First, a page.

Sometimes you feel a little abstract…
This image I made reminds of the neural net models I developed. No matter how well they performed their assigned task, they always remain a mystery. Like the human brain, not quite sure how they work.
There’s not a lot to say…
Saw this egret in a salt marsh along San Francisco bay.
There was significant back light, so I chose to show the bird as a silhouette. I particularly liked the repeating pattern of the ripples on the marsh water.
During our recent trip to Costa Rica and Panama, we saw lots of monkeys and colorful birds. It was a special treat to see this toucan during our visit to Rio Seco in Costa Rica.
Again, I used my new Canon 70-300mm zoom lens to make this photograph. The Image Stabilization on this lens was very useful in that I was able to capture numerous wildlife images without the need of a tripod. Having received the lens in December, I did not have a lot of experience with the lens. This lack of experience with the lens was not a problem, it worked flawlessly. Canon hit a homerun with this lens.
I admit when I saw this magnificent fellow, I was reminded of “Toucan Sam.”
At all of our stops (Wildlife Refuges and a National Park) in Costa Rica we saw (and heard) monkeys. Capuchin monkeys were the most common. The following two photographs feature the same monkey. At Manuel Antonio National Park, rangers search backpacks and camera bags to make sure you are not carrying any food into the park. At the highest-point of the hike there was an area with picnic tables and a vendor selling bowls of cut-up fruit (watermelon, pineapple, etc.). This capuchin jumped down from a tree and landed on a table occupied by a family from Australia. The monkey grabbed some watermelon and quickly climbed back up a tree with his ill-gotten gains. I could tell by his proficiency that he has done this before (a repeat offender).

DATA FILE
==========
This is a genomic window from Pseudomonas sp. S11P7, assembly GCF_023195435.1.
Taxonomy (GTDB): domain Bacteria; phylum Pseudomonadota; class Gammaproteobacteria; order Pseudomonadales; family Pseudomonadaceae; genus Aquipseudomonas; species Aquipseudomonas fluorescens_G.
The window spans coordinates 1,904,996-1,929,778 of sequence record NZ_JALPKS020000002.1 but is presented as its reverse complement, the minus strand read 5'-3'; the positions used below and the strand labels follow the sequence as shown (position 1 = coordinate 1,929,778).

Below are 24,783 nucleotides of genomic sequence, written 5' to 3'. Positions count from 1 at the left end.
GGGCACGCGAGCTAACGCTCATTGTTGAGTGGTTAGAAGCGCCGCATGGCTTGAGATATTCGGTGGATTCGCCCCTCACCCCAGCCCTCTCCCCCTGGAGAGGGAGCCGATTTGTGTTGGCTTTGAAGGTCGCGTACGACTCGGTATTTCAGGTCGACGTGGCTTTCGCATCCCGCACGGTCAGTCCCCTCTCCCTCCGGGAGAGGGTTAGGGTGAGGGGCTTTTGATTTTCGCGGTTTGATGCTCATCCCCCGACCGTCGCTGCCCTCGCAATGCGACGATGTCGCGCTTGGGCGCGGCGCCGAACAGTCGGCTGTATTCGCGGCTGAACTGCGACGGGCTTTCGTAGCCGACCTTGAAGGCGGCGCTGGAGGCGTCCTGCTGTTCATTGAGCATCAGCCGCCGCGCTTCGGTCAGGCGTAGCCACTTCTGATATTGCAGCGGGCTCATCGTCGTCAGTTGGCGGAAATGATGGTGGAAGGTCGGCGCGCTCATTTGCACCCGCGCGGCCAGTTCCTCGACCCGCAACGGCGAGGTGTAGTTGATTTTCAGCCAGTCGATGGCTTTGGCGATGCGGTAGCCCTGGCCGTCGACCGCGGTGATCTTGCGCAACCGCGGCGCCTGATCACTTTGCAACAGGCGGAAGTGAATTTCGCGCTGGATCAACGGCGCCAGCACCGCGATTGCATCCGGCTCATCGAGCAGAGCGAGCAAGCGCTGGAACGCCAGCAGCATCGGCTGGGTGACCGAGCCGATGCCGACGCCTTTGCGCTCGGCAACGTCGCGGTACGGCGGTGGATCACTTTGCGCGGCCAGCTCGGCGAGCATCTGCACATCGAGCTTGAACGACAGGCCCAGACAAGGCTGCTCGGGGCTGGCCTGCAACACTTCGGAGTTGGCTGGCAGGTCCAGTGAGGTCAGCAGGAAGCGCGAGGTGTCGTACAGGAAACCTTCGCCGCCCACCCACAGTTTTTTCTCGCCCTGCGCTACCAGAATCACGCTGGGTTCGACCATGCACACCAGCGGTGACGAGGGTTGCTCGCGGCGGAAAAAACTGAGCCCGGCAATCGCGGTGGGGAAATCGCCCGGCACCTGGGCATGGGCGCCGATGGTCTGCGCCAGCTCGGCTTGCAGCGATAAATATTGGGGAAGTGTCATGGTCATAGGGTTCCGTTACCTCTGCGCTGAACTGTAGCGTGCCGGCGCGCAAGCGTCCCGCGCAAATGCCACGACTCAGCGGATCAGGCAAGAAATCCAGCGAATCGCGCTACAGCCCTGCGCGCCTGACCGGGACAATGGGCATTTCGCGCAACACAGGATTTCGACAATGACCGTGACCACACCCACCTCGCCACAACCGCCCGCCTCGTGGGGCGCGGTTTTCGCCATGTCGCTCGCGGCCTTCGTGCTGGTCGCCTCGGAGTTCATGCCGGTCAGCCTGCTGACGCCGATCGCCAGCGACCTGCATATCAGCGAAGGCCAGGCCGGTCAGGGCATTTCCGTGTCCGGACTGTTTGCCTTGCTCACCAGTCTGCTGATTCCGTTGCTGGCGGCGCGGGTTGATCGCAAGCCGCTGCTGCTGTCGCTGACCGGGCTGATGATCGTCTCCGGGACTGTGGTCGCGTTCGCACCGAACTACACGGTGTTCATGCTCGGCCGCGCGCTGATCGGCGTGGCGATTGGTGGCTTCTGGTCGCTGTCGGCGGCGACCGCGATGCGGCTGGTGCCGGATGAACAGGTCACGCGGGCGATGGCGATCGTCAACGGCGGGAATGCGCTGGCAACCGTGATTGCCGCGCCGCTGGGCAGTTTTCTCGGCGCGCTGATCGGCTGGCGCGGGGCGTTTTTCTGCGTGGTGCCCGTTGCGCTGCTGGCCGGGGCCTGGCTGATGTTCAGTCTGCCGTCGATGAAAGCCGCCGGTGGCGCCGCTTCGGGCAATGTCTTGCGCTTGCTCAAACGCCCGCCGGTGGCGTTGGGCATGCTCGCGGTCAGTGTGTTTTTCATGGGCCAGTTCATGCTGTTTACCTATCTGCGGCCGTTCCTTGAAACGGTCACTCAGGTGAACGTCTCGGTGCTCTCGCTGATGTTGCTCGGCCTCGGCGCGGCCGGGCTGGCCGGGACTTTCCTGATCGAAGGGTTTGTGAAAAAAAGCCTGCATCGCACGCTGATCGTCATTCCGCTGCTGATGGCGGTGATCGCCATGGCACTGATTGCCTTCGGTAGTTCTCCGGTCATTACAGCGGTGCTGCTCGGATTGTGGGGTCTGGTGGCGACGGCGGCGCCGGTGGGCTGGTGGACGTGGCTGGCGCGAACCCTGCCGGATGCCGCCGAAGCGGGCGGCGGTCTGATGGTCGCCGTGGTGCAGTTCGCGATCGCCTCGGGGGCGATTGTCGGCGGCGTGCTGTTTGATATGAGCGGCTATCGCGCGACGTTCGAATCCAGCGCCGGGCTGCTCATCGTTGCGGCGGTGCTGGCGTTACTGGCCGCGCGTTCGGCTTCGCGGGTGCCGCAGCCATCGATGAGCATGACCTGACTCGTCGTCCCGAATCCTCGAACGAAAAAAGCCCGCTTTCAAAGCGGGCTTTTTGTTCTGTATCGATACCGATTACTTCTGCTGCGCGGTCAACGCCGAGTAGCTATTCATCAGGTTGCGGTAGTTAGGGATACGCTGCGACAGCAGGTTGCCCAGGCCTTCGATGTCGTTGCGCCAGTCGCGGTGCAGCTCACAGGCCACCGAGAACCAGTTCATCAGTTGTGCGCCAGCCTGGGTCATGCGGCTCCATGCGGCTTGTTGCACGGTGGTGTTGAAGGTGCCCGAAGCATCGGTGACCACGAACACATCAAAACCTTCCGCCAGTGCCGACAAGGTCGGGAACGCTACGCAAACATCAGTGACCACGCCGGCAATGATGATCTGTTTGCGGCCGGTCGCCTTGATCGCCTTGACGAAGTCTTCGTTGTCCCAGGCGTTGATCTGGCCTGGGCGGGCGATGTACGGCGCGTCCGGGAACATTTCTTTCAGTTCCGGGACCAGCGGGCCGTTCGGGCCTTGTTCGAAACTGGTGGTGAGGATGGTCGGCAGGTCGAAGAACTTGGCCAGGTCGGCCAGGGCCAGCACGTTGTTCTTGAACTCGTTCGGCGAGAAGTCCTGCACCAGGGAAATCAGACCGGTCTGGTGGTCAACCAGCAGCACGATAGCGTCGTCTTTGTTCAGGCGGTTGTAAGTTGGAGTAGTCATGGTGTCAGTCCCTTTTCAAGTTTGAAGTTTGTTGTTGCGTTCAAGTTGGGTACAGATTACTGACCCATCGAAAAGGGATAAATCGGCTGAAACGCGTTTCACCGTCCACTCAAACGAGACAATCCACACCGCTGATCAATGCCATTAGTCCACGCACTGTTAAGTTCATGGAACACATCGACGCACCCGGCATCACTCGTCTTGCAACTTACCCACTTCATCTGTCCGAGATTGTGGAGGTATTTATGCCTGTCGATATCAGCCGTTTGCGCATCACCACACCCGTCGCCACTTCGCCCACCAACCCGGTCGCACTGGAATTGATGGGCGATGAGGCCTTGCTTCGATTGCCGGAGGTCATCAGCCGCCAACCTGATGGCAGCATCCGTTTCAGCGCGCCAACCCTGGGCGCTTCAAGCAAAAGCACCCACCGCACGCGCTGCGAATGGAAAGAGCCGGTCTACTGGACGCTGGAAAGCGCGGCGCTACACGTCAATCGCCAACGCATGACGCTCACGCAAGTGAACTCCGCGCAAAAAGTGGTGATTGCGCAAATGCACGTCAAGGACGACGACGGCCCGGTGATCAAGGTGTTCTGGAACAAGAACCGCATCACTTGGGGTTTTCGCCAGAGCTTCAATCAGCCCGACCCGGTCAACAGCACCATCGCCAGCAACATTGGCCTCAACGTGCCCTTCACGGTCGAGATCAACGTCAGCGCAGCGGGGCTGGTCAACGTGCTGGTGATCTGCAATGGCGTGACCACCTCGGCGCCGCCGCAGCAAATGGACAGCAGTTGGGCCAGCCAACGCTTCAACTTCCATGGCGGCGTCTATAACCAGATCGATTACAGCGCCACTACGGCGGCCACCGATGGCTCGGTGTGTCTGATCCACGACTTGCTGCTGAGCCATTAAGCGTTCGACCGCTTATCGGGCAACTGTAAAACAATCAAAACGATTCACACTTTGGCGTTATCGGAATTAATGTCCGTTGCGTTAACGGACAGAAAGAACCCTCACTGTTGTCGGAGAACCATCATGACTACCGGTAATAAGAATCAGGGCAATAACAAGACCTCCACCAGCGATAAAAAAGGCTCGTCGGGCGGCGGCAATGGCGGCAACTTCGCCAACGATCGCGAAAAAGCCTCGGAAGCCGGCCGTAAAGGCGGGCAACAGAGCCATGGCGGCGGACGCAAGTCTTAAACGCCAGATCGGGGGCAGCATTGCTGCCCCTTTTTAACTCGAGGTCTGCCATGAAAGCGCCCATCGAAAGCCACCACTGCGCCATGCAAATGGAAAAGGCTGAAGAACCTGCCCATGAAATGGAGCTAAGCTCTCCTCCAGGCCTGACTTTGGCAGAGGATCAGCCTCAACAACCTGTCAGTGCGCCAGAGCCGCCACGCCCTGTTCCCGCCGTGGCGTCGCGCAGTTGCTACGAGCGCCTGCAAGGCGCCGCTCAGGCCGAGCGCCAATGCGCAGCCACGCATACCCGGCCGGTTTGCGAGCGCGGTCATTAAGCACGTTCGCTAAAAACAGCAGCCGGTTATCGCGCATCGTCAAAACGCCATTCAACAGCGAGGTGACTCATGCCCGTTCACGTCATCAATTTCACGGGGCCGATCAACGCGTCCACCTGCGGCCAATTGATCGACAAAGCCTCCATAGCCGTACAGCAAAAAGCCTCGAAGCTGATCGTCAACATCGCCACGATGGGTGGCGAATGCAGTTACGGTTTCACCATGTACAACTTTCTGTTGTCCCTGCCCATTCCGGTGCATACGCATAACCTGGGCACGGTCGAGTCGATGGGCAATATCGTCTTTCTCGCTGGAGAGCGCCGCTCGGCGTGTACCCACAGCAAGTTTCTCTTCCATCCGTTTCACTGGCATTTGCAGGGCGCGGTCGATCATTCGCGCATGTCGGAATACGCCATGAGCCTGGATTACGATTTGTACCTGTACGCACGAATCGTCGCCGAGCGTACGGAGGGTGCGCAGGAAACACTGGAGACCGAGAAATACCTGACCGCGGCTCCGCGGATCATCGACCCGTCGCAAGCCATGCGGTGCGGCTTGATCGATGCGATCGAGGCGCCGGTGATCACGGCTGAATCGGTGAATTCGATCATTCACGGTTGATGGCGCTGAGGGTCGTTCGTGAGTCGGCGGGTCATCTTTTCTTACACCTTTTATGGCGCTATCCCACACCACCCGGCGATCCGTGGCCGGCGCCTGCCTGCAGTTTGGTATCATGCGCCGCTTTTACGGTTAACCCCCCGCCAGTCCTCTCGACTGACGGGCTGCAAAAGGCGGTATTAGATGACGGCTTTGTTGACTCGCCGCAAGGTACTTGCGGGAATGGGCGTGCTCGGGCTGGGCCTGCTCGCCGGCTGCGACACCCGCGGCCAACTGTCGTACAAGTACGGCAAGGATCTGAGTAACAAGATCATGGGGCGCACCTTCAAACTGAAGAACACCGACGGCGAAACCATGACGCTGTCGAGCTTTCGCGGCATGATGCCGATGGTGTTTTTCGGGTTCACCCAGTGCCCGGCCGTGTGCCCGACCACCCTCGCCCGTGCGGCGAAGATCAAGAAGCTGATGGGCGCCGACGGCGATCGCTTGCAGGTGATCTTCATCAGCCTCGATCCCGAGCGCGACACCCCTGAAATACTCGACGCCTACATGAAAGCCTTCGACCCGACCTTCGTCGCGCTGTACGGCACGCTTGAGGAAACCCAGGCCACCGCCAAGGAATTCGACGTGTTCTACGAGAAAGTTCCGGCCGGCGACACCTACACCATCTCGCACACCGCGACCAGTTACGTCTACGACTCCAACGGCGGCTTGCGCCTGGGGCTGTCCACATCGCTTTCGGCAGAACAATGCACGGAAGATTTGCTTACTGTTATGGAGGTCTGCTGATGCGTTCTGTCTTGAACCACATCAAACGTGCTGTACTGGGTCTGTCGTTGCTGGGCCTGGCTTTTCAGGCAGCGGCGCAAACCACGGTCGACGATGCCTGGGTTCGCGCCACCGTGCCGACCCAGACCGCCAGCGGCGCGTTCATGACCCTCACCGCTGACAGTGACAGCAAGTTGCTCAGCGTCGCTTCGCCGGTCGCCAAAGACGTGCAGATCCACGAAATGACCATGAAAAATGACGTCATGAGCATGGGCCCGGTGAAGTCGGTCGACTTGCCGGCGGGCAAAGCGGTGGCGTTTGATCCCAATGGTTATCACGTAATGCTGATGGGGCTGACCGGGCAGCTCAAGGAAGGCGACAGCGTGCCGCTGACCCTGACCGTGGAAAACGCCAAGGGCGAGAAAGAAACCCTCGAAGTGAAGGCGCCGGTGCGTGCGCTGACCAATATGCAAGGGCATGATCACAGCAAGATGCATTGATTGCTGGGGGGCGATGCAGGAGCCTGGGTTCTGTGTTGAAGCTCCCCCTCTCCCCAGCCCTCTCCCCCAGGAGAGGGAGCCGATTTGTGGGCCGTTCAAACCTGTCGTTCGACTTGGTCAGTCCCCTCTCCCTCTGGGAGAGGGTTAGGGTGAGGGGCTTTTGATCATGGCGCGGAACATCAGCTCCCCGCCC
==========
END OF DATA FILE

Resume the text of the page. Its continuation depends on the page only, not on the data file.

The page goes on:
For these photos, I used the Canon EF 70-300mm f/4-5.6 IS II USM zoom mounted on my Canon EOS 90D DSLR camera. I used a wide-open aperture to blur the background. Nancy gave me this lens for my birthday (last December) replacing an older lens that lacked Image Stabilization (IS). I found the image stabilization to be quite useful so that I did not have to use a tripod. The auto-focus on the new lens is much quicker than the old lens (very useful when photographing fast-moving monkeys and birds).
As our ship left Punta Arenas, Costa Rica, heading to the Curu Wildlife Refuge, we saw this beautiful sunset over the Nicoya Peninsula.
Nancy and I recently returned from a trip to Costa Rica and Panama (including a transit through the Panama Canal). Our ship made several stops along the Pacific Coast of Costa Rica where we visited National Parks and Wildlife Refuges. At one of these stops, I was lucky to capture this image of a scarlet macaw in flight.
While in Scotland, we visited the Glasgow Necropolis, a Victorian cemetery, near the Glasgow Cathedral. It sits on a hill overlooking the city center.
Over fifty thousand individuals are buried there. Many in Glasgow refer to the Necropolis as the “City of the Dead.
My reaction to the whole atmosphere of the place was to make images with muted colors and an aged tonal quality. Below is another photo I took at the Necropolis showing the spire of the Glasgow Cathedral in the background.
Here is another photo from a walk through the garden.